When Adobe Systems launched its Creative Cloud subscription last week, it turned out not to be as comprehensive a package of software and services as the company first planned.
The company initially pitched the $50-per-month subscription plan as an all-you-can-eat offering, but limits on app store sales meant that Adobe had to strip its Touch apps for Android and iOS tablets out of the Creative Cloud.
"Our intention is to have Touch Apps included in the annual membership. However, we use iOS App Store and Google Play to deliver this software and unfortunately, the infrastructure of the app marketplaces were not built to deliver subscription-based software suites that work across desktop, tablet, and mobile devices," spokeswoman Vanessa Rios said today.
As an alternative, Adobe instead offers a free month of the Creative Cloud subscription to those who buy three of the $10 Touch apps.
App stores are a relatively recent phenomenon, though, and it's possible in the future they'll get along better with the software industry's other sales mechanisms. Adobe certainly hopes so.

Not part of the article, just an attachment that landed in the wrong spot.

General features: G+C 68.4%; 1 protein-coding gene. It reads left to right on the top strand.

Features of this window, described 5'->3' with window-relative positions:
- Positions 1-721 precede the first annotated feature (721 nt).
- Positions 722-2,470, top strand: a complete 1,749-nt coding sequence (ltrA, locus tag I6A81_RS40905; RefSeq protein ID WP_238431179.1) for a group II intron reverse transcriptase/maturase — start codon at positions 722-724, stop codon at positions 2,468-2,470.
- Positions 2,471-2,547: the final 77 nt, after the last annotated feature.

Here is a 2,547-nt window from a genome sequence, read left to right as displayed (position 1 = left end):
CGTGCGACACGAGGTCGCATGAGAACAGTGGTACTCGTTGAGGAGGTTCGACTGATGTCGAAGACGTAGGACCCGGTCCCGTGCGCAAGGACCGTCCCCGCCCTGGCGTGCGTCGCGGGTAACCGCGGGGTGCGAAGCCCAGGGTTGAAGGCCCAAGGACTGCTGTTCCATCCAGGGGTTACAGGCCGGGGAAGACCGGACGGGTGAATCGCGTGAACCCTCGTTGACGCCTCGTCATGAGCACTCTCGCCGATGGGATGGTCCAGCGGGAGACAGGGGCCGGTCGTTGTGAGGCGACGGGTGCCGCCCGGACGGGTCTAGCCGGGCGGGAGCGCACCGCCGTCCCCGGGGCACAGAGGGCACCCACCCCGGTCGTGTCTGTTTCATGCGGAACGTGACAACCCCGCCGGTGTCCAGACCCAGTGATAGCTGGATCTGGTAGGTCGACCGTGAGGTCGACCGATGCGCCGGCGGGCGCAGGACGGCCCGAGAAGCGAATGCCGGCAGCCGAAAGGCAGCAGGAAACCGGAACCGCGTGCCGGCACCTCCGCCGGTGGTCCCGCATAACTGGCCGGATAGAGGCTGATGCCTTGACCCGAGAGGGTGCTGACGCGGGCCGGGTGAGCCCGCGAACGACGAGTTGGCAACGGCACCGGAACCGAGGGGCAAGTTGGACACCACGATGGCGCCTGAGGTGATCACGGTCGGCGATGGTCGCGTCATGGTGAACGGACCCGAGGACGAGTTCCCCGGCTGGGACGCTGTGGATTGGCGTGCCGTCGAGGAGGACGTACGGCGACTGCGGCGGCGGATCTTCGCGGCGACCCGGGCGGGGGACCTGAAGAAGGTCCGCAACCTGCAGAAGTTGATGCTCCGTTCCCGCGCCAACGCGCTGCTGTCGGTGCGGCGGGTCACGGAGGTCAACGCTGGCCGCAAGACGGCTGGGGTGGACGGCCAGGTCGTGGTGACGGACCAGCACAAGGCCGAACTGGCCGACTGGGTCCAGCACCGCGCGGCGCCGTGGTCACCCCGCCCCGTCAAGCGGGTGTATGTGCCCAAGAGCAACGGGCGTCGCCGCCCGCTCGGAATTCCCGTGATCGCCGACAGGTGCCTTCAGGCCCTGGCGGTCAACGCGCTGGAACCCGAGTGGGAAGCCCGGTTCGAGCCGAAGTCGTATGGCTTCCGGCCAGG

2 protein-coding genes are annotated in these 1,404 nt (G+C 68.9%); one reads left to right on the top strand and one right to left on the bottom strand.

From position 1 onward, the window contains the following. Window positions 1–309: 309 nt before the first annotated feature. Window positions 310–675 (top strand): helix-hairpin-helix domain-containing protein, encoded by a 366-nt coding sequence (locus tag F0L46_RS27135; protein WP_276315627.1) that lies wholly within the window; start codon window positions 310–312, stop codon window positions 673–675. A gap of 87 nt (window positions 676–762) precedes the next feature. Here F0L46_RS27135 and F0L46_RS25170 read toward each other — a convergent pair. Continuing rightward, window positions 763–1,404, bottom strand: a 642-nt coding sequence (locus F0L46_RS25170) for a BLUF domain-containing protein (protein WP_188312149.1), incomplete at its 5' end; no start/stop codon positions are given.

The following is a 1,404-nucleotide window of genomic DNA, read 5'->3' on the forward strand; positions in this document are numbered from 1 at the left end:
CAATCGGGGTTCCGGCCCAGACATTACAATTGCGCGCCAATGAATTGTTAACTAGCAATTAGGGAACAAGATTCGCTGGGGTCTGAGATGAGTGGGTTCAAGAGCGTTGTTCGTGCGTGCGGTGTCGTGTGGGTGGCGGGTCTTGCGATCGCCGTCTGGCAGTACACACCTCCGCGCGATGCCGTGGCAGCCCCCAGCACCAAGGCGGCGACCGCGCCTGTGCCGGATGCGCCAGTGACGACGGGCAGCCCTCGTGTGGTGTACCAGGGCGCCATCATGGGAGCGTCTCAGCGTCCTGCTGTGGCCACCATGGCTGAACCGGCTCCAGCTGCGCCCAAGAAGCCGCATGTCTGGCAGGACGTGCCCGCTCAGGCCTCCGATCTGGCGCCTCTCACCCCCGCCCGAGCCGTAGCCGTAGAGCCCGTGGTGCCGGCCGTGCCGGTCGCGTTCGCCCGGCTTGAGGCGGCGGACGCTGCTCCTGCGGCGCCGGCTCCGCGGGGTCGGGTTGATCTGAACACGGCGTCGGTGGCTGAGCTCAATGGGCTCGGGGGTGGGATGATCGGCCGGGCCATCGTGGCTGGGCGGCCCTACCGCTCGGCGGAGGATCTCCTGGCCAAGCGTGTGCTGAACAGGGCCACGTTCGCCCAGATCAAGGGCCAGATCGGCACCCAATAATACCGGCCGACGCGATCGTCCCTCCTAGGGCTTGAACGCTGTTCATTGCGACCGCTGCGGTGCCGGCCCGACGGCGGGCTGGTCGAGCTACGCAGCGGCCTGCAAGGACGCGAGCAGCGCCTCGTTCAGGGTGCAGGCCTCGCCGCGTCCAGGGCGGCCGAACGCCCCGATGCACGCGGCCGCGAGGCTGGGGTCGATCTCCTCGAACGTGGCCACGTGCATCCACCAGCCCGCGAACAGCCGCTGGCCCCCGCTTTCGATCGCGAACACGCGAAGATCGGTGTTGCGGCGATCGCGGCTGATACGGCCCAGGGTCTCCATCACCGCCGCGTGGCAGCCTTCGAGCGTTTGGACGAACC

"The Touch Apps integrate seamlessly with all aspects of Creative Cloud but for now they must be purchased separately through app marketplaces," she added. "Our goal is to work with the app marketplaces to enable Touch Apps to be purchased separately, or as part of Creative Cloud membership, over time."
Another awkward app store moment came last week when Adobe's Lightroom photo-editing software arrived on the Mac App Store last week, but it's not the same as buying it from Adobe or some retailer.
For one thing, updates to support new cameras' raw photo formats might not arrive as soon. For another, "Because there is no upgrade pricing or upgrade validation currently available on the Mac App Store, there is no guarantee that upgrade pricing will be available to Mac App Store Lightroom 4 customers when Lightroom 5 and future versions of Lightroom are released," Adobe said.